VoltDB and H-Store

Analysis of OLTP DBMS research project H-Store and its commercialization VoltDB. Related subjects include:

June 30, 2010

Details and analysis of the VoltDB argument

Todd Hoff (High Scalability blog) posted a lengthy examination of the case and use cases for VoltDB. That excellent post, in turn, is based on a Mike Stonebraker* webinar for VoltDB, for which the slide deck is happily available. It’s all nicely consistent with what I wrote about VoltDB last month, in connection with its launch.  Read more

May 25, 2010

VoltDB finally launches

VoltDB is finally launching today. As is common for companies in sectors I write about, VoltDB — or just “Volt” — has discovered the virtues of embargoes that end 12:01 am. Let’s go straight to the technical highlights:

Read more

April 5, 2010

Notes on the evolution of OLTP database management systems

The past few years have seen a spate of startups in the analytic DBMS business. Netezza, Vertica, Greenplum, Aster Data and others are all reasonably prosperous, alongside older specialty product vendors Teradata and Sybase (the Sybase IQ part).  OLTP (OnLine Transaction Processing) and general purpose DBMS startups, however, have not yet done as well, with such success as there has been (MySQL, Intersystems Cache’, solidDB’s exit, etc.) generally accruing to products that originated in the 20th Century.

Nonetheless, OLTP/general-purpose data management startup activity has recently picked up, targeting what I see as some very real opportunities and needs. So as a jumping-off point for further writing, I thought it might be interesting to collect a few observations about the market in one place.  These include:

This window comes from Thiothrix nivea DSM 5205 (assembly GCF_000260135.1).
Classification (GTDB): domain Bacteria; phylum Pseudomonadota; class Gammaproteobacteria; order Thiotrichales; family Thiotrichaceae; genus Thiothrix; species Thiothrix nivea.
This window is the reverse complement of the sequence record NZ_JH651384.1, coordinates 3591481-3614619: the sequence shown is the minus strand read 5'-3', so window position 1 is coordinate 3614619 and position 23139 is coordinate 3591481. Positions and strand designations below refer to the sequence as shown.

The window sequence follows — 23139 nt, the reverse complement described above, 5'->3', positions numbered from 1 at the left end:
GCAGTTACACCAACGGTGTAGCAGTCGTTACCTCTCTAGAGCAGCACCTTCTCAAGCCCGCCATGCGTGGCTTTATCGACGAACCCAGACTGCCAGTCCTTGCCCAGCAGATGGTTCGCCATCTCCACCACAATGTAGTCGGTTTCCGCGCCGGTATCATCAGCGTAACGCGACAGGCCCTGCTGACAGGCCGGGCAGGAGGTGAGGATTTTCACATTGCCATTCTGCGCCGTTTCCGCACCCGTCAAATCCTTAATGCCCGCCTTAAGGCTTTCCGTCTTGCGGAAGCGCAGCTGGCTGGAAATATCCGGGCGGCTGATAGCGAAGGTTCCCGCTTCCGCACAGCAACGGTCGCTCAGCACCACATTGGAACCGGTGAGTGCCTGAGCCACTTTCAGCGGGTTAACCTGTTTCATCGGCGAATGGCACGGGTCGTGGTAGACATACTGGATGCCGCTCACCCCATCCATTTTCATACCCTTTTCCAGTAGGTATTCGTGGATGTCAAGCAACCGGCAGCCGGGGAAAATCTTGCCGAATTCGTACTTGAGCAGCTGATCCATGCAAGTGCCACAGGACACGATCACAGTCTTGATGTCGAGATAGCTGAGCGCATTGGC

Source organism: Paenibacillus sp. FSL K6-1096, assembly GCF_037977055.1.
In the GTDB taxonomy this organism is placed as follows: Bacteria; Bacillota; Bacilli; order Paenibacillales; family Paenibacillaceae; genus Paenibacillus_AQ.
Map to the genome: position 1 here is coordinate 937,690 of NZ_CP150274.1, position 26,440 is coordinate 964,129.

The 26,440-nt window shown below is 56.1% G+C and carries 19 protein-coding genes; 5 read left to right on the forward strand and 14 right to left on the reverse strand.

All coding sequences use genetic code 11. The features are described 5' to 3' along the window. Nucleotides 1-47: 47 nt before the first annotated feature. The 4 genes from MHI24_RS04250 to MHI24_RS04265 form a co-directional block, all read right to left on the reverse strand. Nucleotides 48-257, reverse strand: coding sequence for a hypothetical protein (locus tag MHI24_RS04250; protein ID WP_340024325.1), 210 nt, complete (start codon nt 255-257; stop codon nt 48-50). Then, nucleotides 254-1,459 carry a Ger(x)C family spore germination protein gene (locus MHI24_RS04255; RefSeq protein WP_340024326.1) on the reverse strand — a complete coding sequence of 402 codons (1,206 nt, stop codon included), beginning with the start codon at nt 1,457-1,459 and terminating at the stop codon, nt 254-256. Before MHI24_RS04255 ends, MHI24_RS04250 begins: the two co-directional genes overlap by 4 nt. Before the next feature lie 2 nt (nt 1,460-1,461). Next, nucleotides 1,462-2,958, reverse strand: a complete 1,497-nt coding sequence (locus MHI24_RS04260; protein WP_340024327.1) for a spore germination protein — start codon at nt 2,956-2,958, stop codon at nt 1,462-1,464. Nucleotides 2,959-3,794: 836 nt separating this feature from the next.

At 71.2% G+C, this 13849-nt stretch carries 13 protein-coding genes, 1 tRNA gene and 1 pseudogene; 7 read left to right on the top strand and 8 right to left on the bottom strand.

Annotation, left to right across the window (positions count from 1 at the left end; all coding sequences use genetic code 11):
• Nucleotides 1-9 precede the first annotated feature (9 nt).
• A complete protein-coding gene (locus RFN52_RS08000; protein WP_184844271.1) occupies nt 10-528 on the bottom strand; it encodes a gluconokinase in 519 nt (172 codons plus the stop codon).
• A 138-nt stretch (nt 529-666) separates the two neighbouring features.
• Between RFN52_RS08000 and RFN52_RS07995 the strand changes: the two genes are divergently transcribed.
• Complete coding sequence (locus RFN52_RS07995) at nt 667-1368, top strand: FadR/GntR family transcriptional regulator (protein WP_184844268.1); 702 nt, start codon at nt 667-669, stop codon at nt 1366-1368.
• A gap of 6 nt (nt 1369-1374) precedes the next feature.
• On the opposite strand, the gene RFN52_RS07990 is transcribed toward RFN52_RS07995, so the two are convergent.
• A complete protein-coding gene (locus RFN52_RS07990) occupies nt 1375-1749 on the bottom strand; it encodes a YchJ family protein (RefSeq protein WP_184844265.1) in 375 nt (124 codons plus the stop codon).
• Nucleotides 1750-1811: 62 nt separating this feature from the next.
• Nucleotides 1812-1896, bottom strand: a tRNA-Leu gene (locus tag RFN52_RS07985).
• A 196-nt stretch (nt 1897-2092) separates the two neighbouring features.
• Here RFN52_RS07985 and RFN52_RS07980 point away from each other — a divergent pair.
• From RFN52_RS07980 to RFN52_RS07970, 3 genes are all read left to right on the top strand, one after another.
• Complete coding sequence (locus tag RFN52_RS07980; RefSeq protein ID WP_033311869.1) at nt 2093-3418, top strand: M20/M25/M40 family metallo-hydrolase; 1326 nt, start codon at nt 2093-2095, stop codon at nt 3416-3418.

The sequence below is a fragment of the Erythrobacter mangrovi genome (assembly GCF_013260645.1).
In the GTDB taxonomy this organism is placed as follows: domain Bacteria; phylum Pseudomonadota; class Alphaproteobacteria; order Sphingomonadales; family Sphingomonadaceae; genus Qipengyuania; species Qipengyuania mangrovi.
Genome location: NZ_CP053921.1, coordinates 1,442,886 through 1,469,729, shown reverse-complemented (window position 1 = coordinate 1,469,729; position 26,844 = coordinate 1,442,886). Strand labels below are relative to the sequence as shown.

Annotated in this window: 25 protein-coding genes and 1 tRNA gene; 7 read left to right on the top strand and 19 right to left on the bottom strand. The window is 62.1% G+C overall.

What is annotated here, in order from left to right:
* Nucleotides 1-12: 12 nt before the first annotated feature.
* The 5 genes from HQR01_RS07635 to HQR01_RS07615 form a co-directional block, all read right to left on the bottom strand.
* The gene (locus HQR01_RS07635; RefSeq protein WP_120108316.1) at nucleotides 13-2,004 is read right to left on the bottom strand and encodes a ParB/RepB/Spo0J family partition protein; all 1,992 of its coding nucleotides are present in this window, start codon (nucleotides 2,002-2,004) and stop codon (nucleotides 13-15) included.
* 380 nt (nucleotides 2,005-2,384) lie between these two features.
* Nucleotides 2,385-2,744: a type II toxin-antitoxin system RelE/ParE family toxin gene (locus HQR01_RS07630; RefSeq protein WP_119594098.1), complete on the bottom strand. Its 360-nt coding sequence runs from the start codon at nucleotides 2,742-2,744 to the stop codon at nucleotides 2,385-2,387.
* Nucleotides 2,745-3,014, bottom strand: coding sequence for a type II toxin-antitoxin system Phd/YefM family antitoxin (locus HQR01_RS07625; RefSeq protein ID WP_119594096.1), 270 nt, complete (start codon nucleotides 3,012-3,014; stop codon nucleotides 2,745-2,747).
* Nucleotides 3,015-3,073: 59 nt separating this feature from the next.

I shall explain. Read more

August 4, 2009

The Boston Globe had an article on VoltDB

The Boston Globe article has more detail than Vertica and VoltDB have ever OKed me to put out, and some business details they’ve never given me.

July 1, 2009


Eric Lai emailed today to ask what I thought about the NoSQL folks, and especially whether I thought their ideas were useful for enterprises in general, as opposed to just Web 2.0 companies. That was the first I heard of NoSQL, which seems to be a community discussing SQL alternatives popular among the cloud/big-web-company set, such as BigTable, Hadoop, Cassandra and so on. My short answers are:

As for the longer form, let me start by noting that there are two main kinds of reason for not liking SQL. Read more

June 22, 2009

H-Store is now VoltDB

I’ve always honored more of an NDA about the H-Store project and its commercialization than I really felt obligated to, given how freely information was being bandied about to others. I’m still doing so. :)

But I think I’ll at least say that the H-Store project is now named VoltDB.  The VoltDB website names two individuals — Mike Stonebraker and Andy Palmer — both of whom are founders of Vertica. Job listings on the site are for field engineer and trainer, but not developer, so that suggests something about the project’s/product’s maturity level.

If you have an extreme OLTP need, you should talk to VoltDB. If you don’t have access to Mike or Andy directly, I can hook you up with a key VoltDB marketing/outreach guy. Price may not be as much of a barrier as you’d initially fear.